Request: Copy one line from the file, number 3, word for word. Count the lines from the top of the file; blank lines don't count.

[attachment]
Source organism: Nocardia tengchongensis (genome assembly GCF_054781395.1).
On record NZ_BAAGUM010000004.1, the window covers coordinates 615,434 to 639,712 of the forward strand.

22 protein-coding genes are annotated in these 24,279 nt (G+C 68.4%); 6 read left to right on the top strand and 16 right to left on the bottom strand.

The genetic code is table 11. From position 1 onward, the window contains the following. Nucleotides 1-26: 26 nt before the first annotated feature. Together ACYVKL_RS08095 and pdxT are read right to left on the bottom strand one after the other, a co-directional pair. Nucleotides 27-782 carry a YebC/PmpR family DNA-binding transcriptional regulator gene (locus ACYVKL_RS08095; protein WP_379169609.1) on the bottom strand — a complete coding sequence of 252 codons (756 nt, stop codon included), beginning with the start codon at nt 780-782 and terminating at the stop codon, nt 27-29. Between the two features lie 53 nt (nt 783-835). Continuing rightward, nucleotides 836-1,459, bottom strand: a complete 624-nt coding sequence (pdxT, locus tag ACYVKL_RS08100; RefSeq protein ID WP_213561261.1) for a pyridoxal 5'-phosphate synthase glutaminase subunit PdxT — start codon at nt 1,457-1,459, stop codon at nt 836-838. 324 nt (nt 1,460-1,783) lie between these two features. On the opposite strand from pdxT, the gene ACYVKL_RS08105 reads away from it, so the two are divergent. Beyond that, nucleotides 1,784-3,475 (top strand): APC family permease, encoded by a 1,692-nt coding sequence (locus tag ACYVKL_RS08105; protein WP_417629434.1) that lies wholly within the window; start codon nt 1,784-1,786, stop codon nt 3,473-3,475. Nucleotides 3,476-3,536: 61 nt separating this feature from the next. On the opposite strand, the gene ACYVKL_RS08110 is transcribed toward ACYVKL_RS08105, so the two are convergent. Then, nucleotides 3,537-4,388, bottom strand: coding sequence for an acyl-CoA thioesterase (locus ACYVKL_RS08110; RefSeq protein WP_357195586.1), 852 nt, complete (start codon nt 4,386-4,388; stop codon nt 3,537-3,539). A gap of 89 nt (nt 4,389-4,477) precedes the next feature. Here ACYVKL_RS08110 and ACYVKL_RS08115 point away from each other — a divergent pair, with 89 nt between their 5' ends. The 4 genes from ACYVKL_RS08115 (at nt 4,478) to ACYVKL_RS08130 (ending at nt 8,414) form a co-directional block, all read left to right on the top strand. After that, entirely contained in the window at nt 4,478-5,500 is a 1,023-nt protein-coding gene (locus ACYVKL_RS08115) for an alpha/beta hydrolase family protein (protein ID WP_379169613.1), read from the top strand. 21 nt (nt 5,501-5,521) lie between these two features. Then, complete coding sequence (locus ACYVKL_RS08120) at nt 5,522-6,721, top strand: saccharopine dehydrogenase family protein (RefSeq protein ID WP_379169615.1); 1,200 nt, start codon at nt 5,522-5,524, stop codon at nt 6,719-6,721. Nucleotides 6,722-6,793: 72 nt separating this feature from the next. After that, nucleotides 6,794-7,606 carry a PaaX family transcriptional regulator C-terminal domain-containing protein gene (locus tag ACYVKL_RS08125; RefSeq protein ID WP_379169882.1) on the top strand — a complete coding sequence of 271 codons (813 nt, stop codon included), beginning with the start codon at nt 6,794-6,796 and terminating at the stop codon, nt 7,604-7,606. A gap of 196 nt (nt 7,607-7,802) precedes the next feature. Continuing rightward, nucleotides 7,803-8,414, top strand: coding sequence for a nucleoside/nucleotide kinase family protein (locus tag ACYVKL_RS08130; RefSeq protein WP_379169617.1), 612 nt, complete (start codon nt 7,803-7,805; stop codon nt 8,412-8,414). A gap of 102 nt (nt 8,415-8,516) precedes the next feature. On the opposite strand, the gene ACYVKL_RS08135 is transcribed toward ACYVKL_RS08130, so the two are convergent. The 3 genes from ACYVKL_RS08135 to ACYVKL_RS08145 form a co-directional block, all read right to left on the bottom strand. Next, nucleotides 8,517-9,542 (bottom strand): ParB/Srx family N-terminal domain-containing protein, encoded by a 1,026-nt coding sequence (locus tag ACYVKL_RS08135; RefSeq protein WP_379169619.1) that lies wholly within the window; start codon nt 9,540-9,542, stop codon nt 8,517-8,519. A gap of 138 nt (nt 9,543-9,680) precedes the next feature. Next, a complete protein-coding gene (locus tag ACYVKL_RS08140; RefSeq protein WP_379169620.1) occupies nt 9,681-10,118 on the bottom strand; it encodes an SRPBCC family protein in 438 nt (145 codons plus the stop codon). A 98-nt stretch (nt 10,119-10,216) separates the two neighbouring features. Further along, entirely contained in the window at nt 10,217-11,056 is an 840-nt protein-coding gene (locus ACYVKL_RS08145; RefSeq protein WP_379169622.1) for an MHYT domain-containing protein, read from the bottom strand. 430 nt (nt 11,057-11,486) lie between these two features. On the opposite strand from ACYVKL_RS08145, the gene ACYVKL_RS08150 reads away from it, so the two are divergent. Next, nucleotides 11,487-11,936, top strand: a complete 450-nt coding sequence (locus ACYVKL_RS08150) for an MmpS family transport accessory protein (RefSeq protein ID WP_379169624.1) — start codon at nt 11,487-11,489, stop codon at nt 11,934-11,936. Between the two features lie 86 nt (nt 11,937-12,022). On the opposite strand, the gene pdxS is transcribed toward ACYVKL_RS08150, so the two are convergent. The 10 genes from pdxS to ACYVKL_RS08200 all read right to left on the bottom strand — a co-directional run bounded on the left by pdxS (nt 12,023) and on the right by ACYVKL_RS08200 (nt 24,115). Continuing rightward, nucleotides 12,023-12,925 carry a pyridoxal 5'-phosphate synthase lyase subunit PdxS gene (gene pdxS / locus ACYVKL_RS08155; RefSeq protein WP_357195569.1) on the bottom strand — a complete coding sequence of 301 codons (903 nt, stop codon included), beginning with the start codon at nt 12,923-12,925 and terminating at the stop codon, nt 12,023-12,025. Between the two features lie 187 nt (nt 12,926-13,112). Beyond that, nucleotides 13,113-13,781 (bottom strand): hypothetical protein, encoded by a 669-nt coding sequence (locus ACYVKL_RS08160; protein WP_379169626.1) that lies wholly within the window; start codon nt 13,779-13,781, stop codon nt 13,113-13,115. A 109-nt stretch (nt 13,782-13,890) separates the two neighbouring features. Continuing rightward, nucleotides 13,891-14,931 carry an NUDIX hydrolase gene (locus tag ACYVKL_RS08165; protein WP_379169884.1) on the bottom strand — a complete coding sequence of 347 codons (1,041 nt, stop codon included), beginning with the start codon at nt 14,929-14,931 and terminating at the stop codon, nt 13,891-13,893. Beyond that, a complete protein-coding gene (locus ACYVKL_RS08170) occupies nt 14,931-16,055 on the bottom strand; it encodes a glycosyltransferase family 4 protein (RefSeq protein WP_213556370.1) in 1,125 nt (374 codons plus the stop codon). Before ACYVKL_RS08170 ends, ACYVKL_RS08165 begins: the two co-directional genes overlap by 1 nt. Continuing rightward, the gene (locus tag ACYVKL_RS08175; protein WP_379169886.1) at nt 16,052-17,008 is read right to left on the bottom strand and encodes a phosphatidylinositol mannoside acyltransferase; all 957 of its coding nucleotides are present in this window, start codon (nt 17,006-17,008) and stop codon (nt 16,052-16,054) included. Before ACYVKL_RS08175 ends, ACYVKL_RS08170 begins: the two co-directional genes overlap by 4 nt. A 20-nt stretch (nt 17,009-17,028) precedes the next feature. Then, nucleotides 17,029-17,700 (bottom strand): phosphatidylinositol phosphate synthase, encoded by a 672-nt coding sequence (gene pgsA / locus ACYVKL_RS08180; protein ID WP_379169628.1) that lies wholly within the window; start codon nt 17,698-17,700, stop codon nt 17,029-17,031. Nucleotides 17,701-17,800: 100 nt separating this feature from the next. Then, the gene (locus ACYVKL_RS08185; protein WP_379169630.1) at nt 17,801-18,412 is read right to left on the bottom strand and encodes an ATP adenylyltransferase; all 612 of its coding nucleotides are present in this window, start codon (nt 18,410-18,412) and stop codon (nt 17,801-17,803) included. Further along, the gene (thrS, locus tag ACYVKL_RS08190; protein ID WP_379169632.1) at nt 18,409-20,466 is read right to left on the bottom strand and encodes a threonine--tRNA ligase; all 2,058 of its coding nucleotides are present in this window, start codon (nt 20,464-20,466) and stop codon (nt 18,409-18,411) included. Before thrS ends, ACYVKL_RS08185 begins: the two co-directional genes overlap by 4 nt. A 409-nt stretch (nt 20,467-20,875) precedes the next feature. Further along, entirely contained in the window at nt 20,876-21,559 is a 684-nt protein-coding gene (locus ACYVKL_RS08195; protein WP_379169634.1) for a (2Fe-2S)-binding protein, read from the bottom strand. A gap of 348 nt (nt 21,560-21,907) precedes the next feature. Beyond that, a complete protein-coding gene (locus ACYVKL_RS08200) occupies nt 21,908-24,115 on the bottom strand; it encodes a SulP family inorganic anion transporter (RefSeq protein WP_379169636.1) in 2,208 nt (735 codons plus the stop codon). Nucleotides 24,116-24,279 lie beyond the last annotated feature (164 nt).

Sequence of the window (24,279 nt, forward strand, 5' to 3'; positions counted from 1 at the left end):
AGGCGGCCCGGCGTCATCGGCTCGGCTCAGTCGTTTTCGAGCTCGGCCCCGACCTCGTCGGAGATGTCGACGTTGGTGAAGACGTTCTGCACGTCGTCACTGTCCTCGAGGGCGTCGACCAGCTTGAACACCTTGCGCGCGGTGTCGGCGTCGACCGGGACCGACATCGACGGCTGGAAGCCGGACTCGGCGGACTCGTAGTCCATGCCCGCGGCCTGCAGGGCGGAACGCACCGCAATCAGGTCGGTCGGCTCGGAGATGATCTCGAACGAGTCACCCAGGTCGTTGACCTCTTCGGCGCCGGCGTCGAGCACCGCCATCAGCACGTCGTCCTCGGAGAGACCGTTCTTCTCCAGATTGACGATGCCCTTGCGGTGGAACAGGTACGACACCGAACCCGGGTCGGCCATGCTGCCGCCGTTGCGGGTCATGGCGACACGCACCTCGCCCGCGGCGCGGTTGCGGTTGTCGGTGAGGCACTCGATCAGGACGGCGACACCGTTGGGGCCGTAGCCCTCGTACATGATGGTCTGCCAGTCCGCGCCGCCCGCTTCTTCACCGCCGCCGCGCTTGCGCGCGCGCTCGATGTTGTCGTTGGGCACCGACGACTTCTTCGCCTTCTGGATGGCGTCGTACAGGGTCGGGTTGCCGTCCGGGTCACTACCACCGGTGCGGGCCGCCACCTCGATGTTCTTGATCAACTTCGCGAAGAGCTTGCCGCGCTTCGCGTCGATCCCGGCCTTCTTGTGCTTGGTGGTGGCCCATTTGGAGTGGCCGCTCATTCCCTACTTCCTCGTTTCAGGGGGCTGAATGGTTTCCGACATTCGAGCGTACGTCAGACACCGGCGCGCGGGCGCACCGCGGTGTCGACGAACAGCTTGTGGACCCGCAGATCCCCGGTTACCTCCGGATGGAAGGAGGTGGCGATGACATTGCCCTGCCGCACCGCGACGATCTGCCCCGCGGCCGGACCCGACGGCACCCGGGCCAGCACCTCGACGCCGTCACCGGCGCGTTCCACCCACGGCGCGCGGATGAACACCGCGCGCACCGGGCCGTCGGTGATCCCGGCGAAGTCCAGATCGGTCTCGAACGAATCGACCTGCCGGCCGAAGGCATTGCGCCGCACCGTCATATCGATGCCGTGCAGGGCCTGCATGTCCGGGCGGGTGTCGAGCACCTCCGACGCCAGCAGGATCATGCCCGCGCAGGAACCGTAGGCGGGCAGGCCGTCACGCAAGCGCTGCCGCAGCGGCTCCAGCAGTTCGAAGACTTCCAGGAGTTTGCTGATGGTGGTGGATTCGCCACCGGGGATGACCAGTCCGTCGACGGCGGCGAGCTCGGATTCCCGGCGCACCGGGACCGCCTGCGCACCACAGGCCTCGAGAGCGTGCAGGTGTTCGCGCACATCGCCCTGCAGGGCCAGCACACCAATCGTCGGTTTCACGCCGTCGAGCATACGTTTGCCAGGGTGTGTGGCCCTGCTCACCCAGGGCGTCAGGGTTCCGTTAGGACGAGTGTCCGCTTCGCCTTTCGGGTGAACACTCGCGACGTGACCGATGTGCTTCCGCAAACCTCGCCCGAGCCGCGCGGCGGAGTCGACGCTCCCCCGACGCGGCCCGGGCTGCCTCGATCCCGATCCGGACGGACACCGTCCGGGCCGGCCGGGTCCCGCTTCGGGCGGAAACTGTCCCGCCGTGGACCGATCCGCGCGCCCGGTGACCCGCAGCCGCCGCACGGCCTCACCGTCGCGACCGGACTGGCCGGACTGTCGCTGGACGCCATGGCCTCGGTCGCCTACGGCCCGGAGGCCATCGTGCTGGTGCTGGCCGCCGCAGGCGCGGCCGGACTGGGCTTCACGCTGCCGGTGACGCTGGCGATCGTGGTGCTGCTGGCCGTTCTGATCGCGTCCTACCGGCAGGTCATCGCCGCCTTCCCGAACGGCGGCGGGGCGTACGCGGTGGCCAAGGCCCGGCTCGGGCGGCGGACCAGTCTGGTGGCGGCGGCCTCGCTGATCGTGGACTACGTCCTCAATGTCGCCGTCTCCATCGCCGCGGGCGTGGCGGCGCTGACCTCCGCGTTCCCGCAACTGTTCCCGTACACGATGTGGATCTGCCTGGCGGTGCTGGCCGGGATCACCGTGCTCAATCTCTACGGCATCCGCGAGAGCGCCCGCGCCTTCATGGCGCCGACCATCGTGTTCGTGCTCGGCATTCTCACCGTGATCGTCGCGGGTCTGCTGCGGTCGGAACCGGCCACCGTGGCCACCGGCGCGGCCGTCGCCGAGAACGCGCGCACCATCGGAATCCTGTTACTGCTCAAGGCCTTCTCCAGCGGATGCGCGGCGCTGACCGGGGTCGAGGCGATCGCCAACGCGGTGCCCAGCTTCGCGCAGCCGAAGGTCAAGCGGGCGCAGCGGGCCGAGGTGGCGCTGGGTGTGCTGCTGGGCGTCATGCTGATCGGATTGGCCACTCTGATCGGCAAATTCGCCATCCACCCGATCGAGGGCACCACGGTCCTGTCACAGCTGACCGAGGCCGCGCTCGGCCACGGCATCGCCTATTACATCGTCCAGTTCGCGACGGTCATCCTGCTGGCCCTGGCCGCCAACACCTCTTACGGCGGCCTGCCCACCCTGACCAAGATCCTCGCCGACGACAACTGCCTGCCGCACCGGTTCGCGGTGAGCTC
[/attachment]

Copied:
22 protein-coding genes are annotated in these 24,279 nt (G+C 68.4%); 6 read left to right on the top strand and 16 right to left on the bottom strand.